why do we have different skin colors

Don t have a Sharecare account? Sign up. Already have a Sharecare account? Log in. Forgot Password? Congo, The Democratic Republic of the
Iran, Islamic Republic Of Korea, Democratic People S Republic of Korea, Republic of Macedonia, The Former Yugoslav Republic of Micronesia, Federated States of Moldova, Republic of Palestinian Territory, Occupied Taiwan, Province of China Tanzania, United Republic of Virgin Islands, British Virgin Islands, U. S. I want to receive the latest health news and personalized information from Sharecare. You can change your mind at any time. By creating an account, you agree to the and, including the. You may receive email notifications, alerts and other notices from Sharecare. You can opt-out at any time. -A curious adult from California November 6, 2008 Human skin color can vary from almost translucent to almost black.


This range of colors comes from the amount and type of a pigment called melanin found in the skin. There are two types of melanin--eumelanin and pheomelanin. In general, the more eumelanin in your skin, the darker your skin will be. People who make more pheomelanin than eumelanin tend to have lighter skin with freckles. Like many other traits, the amount and kind of pigment in your skin is controlled by genes. The version you have of each of these genes work together to create the final product -- your skin color. To understand how this works, we'll talk about some of the genes that scientists have found that affect human coloring. And how some fish helped us find these genes! It is also interesting to think about why we have different skin colors. Later on, we'll see how vitamins and where your ancestors lived might have influenced what your skin color is.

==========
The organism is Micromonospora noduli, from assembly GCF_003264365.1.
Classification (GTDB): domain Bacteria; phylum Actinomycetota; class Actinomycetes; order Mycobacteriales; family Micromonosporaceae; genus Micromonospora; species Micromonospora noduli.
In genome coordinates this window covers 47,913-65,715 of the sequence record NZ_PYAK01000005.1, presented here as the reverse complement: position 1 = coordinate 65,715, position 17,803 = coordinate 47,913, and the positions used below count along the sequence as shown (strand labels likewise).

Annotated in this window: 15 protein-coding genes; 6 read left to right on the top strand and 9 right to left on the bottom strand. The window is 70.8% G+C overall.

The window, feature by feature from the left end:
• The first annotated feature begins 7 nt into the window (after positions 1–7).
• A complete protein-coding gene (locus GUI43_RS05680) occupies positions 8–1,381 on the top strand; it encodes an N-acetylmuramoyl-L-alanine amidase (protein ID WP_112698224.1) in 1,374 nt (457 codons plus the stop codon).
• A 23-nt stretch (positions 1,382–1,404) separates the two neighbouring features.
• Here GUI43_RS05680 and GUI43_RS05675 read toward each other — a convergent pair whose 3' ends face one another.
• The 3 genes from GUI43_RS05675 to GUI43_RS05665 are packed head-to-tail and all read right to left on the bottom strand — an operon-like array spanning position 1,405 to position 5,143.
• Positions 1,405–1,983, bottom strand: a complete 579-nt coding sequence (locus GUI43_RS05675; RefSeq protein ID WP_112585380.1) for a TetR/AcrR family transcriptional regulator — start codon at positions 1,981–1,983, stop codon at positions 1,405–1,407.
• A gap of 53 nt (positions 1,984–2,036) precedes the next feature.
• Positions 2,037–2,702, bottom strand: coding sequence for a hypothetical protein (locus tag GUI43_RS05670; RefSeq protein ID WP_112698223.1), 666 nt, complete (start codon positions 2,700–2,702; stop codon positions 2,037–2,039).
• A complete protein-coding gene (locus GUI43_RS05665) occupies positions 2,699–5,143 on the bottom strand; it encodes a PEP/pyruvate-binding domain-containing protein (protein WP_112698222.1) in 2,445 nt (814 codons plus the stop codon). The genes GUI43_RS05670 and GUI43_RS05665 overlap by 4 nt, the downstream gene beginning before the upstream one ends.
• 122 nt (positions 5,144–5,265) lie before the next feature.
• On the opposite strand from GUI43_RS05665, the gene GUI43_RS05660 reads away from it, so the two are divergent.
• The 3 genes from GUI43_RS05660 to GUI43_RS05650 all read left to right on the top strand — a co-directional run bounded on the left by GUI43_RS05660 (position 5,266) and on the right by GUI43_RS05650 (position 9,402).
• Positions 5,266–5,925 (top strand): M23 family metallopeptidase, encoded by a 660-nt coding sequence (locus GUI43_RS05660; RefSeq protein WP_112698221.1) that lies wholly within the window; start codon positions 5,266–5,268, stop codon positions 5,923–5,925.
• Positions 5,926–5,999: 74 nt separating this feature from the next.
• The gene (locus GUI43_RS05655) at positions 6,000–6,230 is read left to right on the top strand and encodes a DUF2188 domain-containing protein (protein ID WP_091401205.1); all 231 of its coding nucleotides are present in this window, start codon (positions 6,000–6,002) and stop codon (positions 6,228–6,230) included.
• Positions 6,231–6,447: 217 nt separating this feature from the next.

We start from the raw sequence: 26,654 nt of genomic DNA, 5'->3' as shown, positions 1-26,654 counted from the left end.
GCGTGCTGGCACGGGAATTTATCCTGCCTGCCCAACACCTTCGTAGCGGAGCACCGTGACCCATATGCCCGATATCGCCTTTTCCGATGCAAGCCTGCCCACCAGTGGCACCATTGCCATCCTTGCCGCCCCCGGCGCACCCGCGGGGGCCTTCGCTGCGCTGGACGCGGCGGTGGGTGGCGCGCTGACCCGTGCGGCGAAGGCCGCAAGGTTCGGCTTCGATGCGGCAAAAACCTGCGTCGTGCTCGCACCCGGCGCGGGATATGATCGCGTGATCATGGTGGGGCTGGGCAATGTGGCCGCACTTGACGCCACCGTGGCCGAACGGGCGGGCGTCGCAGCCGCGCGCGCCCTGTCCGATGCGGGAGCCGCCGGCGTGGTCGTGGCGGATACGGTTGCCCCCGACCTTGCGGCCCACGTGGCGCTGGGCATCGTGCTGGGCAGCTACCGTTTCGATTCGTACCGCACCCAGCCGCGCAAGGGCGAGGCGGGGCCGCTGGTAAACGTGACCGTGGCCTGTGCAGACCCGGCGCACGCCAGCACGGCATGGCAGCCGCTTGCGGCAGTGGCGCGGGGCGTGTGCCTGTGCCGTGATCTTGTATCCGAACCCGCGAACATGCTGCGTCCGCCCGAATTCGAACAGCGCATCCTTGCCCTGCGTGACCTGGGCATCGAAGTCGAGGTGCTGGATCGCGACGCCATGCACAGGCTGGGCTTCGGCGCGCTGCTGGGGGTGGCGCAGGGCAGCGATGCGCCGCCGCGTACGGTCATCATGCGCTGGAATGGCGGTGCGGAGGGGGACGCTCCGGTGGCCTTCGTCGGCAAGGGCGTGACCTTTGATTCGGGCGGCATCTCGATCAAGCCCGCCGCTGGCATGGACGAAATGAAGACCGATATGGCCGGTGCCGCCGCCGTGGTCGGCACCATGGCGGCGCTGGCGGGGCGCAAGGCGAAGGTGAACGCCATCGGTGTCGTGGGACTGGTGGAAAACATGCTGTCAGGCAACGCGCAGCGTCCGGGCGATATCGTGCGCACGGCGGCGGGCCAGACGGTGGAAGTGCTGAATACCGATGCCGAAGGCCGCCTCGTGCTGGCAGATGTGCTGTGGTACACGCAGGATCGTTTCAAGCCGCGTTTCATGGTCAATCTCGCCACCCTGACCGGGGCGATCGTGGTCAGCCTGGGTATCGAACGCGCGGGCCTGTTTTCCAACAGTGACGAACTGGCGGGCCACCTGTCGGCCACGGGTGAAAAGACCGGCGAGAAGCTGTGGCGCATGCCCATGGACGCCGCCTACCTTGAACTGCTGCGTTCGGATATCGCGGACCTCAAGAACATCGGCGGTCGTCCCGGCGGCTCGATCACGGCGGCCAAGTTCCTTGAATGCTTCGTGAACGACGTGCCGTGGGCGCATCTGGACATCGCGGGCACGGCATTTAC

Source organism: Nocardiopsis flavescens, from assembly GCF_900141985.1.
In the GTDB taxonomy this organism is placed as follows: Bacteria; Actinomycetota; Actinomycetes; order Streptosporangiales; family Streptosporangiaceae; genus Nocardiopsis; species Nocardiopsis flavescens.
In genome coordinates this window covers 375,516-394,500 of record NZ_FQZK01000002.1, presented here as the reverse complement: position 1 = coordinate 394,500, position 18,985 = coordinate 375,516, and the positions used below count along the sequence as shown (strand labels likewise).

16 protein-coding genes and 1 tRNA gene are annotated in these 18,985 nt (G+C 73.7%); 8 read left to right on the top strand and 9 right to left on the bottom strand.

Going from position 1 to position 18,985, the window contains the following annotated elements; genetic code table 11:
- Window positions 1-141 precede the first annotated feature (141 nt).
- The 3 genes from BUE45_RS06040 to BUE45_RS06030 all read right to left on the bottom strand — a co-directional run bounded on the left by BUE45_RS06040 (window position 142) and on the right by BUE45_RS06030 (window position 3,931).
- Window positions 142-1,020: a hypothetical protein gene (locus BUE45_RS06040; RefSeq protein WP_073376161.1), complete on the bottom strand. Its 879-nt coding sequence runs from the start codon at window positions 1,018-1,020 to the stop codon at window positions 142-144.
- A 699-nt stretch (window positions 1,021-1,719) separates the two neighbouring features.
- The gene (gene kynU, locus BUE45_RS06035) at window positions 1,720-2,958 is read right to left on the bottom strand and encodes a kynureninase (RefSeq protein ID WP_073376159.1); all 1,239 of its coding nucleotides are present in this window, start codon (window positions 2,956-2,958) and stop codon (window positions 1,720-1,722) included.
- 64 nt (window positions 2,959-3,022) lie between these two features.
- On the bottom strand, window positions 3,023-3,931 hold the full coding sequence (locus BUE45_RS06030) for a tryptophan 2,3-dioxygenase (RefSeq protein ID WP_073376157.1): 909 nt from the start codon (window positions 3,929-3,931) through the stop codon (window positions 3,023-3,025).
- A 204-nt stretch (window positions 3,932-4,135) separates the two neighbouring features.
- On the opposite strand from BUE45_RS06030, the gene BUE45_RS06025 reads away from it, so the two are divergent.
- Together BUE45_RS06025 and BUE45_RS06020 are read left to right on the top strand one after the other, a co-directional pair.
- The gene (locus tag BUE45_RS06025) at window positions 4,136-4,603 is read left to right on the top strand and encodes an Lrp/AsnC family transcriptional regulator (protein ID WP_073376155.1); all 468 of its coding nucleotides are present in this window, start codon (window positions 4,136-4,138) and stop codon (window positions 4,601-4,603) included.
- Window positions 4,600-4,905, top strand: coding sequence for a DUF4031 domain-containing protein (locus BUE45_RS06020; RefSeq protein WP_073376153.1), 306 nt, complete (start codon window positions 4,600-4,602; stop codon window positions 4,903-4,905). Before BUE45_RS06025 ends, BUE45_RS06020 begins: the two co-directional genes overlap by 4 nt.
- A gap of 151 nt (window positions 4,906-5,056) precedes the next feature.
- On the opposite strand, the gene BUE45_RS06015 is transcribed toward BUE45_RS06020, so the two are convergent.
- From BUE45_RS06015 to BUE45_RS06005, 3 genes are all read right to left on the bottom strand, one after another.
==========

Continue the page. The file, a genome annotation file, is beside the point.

Melanin and Your Skin Melanin is made in special cells called melanocytes. These cells are found in the epidermis of your skin. There are at least three ways people can end up with different skin color. One way is if people make less pigment. Less pigment = lighter skin. Another way is when people have fewer melanocytes. Fewer melanocytes mean less pigment overall and so lighter skin. The third way is a bit more complicated and has to do with the kind of pigment someone makes. There are two types of melanin. Eumelanin is black or brown pigment and pheomelanin is red or yellow pigment. People who make lots of pheomelanin tend to have lighter skin, often because of freckling. Freckles happen when melanocytes clump together. Melanocytes are usually spread pretty evenly in the skin.


So when freckles form, some spots of the skin have lots of melanocytes (freckles) and other spots have few or none. Where there are no melanocytes, the skin is very fair. Skin Color Genes Scientists have figured out that several genes are involved in skin color. One of these genes is the melanocortin 1 receptor (MC1R). When MC1R is working well, it has melanocytes convert pheomelanin into eumelanin. If it's not working well, then pheomelanin builds up. Most people with red hair and/or very fair skin have versions of the MC1R gene that don't work well. This means they end up with lots of pheomelanin, which leads to lighter skin. (For more information on MC1R and red hair, check out. ) Two other skin color genes were first identified in fish. One gene was found in stickleback fish and the other in zebrafish.

  • Views: 41

why do we feel sleepy in winter
why do my new glasses make me feel dizzy
why do proton pump inhibitors cause osteoporosis
why is second hand smoke worse than smoking
why is ovarian cancer called the silent killer
why is o the universal blood donor
why republic day is celebrated on 26 jan